Wednesday, July 23, 2014

The Practice of Silence

Swami Kriyananda once told a story about the great South Indian saint Sadasiva Brahmendra, a brilliant and gifted student in his youth.  One day, after he bested older scholars in debate and perhaps displayed a bit of pride, his guru admonished him, “When will you learn to hold your tongue?”  “Instantly Master, with your grace.”  From that moment, he never spoke again. 

Within the first few years of being introduced to the teachings of yoga, circumstances allowed me an opportunity to take up the traditional practice of silence, once for two months and another time for one. I found the experience highly worthwhile and recommend it to anyone who wishes to give it a try. 

“Holding one’s tongue” gives us a surprisingly strong boost of physical and mental energy, and in the process, makes us reflect upon how much time and energy is wasted in idle conversation.  Beyond an increase in vitality came a deeper stilling of my mind. Restlessness was gradually replaced by a calm detachment from the daily trivia with which I was often occupied.  Soon, I began to perceive as chatter what I had previously thought of as vitally important.  Silence calmed the habitual impulse to “add my two cents” or “have the last word”.  My desire to interject opinions into others’ conversations relaxed and quickly I came to understand why some saints embraced silence so strongly.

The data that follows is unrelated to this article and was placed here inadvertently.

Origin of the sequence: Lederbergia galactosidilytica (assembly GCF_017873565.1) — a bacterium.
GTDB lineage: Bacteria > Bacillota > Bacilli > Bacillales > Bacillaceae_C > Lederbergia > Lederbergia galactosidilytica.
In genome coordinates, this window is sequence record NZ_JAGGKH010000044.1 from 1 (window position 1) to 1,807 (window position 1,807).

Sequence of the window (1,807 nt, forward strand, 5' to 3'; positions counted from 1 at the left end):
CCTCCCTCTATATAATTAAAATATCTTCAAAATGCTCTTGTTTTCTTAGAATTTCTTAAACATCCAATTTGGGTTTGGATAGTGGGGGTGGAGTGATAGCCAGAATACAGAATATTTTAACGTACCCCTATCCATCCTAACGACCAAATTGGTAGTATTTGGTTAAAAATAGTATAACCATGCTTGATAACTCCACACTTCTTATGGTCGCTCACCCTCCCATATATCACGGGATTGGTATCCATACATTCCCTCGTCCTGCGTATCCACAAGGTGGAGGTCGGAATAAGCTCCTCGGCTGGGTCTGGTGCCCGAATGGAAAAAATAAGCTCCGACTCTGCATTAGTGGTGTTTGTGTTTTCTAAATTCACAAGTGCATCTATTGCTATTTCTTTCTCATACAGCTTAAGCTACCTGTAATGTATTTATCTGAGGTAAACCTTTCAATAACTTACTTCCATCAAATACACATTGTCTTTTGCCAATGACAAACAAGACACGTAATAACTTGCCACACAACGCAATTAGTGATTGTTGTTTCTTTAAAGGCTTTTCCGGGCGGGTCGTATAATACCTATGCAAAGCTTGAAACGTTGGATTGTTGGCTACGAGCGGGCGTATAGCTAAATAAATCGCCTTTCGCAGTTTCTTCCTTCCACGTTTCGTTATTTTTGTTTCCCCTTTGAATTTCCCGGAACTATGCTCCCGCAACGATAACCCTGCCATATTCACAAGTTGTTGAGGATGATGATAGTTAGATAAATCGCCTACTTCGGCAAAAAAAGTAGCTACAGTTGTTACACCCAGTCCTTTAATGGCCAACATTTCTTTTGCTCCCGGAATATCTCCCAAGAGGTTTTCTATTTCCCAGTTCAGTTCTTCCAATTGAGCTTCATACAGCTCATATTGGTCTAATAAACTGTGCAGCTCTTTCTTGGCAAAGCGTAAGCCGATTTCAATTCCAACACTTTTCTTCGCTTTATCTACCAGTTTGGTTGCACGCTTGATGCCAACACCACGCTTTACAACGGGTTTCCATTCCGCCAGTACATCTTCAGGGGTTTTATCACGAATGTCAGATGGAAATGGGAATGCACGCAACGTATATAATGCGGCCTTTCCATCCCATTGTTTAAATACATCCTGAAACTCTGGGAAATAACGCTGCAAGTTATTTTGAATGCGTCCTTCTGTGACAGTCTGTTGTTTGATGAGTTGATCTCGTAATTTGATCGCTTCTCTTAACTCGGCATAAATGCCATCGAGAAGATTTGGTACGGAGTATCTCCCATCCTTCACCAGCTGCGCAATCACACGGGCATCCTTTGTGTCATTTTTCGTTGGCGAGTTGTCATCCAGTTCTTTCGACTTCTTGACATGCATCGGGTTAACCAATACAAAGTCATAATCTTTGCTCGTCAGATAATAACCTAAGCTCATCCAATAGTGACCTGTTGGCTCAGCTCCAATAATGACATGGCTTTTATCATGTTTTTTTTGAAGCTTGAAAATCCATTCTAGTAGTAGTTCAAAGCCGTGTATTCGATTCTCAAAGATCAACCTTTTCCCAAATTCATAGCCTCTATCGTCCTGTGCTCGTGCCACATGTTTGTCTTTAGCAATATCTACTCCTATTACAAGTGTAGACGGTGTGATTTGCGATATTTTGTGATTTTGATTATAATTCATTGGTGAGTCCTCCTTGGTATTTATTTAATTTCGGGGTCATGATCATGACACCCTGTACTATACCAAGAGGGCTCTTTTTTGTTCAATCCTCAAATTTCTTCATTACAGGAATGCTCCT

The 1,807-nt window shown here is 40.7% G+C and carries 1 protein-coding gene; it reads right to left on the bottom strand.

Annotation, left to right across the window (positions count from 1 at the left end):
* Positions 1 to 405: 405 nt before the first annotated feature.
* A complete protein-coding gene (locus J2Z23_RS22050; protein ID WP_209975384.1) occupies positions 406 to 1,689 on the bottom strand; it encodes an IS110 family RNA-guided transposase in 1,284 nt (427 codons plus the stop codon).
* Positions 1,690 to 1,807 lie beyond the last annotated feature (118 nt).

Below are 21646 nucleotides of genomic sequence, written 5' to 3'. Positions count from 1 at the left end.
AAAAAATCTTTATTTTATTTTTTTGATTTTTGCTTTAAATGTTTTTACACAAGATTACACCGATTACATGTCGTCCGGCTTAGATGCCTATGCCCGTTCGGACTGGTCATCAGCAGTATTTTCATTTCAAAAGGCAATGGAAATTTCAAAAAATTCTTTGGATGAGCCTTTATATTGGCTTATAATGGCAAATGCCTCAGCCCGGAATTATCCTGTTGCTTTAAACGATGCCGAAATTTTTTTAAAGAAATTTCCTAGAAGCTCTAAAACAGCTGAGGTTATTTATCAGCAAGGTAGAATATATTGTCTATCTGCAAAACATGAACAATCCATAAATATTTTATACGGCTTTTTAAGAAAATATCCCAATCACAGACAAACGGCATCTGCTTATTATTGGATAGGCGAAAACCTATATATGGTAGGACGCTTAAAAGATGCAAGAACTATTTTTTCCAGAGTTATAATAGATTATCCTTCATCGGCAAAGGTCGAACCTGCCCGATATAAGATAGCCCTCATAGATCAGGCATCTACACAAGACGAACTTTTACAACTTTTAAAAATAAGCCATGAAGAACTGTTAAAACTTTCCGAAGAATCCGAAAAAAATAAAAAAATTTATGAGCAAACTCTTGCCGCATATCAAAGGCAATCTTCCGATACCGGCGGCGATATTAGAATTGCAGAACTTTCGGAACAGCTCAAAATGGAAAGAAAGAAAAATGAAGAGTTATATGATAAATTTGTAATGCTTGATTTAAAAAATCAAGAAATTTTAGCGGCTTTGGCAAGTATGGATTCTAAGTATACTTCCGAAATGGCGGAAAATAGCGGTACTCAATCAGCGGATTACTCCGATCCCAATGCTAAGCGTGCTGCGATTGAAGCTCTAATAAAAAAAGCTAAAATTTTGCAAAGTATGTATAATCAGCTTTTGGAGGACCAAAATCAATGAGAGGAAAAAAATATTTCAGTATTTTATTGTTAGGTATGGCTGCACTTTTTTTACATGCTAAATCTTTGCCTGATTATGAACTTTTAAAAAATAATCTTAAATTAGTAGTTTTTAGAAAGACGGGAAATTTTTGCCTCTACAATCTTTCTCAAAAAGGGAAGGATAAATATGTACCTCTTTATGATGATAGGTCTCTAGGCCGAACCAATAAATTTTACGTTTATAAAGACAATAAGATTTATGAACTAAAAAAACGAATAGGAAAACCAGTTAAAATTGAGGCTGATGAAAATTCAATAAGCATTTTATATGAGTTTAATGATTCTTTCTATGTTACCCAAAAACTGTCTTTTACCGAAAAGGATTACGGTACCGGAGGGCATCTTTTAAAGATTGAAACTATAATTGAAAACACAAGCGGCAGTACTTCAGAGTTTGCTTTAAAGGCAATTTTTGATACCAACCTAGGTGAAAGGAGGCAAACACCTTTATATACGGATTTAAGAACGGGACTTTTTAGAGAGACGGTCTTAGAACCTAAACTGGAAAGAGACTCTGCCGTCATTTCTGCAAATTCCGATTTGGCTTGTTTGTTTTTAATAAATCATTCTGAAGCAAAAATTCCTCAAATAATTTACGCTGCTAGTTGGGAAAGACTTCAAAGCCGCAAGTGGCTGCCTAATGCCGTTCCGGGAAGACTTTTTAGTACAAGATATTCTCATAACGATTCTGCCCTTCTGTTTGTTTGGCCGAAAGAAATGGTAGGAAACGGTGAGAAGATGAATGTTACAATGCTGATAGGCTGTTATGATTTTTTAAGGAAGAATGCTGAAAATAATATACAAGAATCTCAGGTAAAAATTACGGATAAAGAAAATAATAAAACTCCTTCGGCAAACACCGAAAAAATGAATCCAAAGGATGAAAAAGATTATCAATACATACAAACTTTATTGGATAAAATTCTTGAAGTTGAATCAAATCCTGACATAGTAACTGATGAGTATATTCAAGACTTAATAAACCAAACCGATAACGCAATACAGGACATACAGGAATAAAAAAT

Over the years, I’ve learned an even deeper lesson about silence best expressed by Thomas Merton, a Trappist monk, “The practice of silence is not the restraining of speech but the overcoming of our need to be heard.” Look within and see if this isn’t so and ask yourself, “From where comes this ‘need’? Why is it so important that I be heard?” When we overcome this habit, we allow a soothing, detached contentment to descend upon us.  From contentment comes bliss. 

What is meditation if not the “art of listening,” the calming of mental “noise” blocking more subtle perceptions.  Meditation helps us overcome our tendency to reach outside of ourselves for fulfillment.  We find our “needs” completely satisfied when we dive into the silent awareness of God’s presence within.